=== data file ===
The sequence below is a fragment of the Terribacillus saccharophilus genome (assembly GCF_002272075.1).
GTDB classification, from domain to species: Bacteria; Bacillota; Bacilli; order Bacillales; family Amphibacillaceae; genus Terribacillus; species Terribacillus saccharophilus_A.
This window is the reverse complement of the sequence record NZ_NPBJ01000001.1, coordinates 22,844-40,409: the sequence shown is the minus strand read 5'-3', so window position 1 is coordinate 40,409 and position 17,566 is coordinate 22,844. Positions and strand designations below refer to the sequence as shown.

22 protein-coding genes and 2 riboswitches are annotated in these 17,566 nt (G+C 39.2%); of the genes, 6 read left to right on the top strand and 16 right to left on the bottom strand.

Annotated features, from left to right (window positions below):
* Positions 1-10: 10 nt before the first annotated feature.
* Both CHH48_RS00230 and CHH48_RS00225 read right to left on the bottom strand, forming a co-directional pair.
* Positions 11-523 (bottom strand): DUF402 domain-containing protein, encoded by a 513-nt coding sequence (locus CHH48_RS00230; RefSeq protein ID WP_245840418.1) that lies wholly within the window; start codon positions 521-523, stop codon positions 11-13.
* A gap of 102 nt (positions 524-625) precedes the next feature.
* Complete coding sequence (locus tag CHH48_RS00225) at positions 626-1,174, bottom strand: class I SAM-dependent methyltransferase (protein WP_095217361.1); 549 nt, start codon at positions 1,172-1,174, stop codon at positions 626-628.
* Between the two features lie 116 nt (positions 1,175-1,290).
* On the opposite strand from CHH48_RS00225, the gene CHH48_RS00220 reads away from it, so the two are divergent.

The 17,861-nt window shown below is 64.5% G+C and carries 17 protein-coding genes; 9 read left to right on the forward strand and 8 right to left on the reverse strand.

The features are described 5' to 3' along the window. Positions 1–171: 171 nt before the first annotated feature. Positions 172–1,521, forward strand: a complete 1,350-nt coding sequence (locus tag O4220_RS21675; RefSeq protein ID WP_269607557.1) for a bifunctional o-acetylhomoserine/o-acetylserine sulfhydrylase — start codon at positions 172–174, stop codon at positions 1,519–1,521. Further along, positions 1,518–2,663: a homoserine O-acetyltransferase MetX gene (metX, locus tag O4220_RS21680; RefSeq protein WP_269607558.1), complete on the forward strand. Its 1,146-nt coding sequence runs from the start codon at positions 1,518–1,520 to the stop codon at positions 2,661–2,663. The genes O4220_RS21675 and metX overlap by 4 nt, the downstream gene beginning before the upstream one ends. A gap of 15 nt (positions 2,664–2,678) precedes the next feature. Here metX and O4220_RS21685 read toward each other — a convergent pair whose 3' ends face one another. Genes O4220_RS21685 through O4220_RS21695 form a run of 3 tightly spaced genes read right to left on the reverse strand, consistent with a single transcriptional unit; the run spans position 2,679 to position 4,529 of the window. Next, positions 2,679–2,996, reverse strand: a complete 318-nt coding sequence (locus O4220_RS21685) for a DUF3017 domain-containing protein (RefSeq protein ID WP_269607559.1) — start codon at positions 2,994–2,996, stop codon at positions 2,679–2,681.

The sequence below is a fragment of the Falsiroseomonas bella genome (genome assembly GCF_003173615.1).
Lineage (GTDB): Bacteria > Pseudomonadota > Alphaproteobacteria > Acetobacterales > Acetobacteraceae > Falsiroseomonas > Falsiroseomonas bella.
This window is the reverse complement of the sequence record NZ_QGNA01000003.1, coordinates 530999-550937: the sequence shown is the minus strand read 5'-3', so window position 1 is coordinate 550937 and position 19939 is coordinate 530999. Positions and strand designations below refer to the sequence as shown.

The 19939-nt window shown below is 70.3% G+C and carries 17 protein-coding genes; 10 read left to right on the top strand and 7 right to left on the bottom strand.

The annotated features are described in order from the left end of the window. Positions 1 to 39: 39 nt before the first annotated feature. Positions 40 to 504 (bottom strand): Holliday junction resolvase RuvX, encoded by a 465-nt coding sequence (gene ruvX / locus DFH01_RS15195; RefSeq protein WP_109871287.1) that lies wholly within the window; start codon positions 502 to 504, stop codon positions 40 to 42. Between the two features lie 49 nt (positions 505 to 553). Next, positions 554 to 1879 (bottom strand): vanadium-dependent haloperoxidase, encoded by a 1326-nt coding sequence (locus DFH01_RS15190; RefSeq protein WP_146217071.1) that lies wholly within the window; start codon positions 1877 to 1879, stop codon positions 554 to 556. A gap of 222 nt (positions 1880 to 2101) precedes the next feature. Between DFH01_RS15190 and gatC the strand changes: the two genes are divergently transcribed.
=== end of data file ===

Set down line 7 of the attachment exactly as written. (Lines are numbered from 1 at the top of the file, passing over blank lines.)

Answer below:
* Both CHH48_RS00230 and CHH48_RS00225 read right to left on the bottom strand, forming a co-directional pair.